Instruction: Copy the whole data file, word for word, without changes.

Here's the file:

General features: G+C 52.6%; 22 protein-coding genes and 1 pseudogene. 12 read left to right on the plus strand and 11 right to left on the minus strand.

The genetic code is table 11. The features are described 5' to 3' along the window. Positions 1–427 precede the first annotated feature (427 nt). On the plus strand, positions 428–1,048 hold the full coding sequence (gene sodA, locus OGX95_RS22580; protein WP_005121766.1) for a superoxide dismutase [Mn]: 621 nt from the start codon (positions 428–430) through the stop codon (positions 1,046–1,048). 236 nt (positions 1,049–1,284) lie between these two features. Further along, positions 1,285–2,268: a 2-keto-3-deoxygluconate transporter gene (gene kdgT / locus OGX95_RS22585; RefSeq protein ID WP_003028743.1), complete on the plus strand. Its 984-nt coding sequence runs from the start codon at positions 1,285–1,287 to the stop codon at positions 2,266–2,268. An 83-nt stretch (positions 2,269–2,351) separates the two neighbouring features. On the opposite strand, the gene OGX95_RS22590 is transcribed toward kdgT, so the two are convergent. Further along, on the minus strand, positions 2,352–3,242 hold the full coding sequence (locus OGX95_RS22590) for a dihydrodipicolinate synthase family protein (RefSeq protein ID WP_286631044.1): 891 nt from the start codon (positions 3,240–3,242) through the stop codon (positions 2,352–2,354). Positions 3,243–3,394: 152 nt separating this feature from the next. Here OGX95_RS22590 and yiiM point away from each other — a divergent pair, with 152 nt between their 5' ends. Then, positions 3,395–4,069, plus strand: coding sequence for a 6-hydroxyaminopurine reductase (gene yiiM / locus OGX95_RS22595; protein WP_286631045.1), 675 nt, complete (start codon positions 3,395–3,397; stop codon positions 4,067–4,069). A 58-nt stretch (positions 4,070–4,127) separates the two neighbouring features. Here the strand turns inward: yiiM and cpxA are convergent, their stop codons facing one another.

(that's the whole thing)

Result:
General features: G+C 52.6%; 22 protein-coding genes and 1 pseudogene. 12 read left to right on the plus strand and 11 right to left on the minus strand.

The genetic code is table 11. The features are described 5' to 3' along the window. Positions 1–427 precede the first annotated feature (427 nt). On the plus strand, positions 428–1,048 hold the full coding sequence (gene sodA, locus OGX95_RS22580; protein WP_005121766.1) for a superoxide dismutase [Mn]: 621 nt from the start codon (positions 428–430) through the stop codon (positions 1,046–1,048). 236 nt (positions 1,049–1,284) lie between these two features. Further along, positions 1,285–2,268: a 2-keto-3-deoxygluconate transporter gene (gene kdgT / locus OGX95_RS22585; RefSeq protein ID WP_003028743.1), complete on the plus strand. Its 984-nt coding sequence runs from the start codon at positions 1,285–1,287 to the stop codon at positions 2,266–2,268. An 83-nt stretch (positions 2,269–2,351) separates the two neighbouring features. On the opposite strand, the gene OGX95_RS22590 is transcribed toward kdgT, so the two are convergent. Further along, on the minus strand, positions 2,352–3,242 hold the full coding sequence (locus OGX95_RS22590) for a dihydrodipicolinate synthase family protein (RefSeq protein ID WP_286631044.1): 891 nt from the start codon (positions 3,240–3,242) through the stop codon (positions 2,352–2,354). Positions 3,243–3,394: 152 nt separating this feature from the next. Here OGX95_RS22590 and yiiM point away from each other — a divergent pair, with 152 nt between their 5' ends. Then, positions 3,395–4,069, plus strand: coding sequence for a 6-hydroxyaminopurine reductase (gene yiiM / locus OGX95_RS22595; protein WP_286631045.1), 675 nt, complete (start codon positions 3,395–3,397; stop codon positions 4,067–4,069). A 58-nt stretch (positions 4,070–4,127) separates the two neighbouring features. Here the strand turns inward: yiiM and cpxA are convergent, their stop codons facing one another.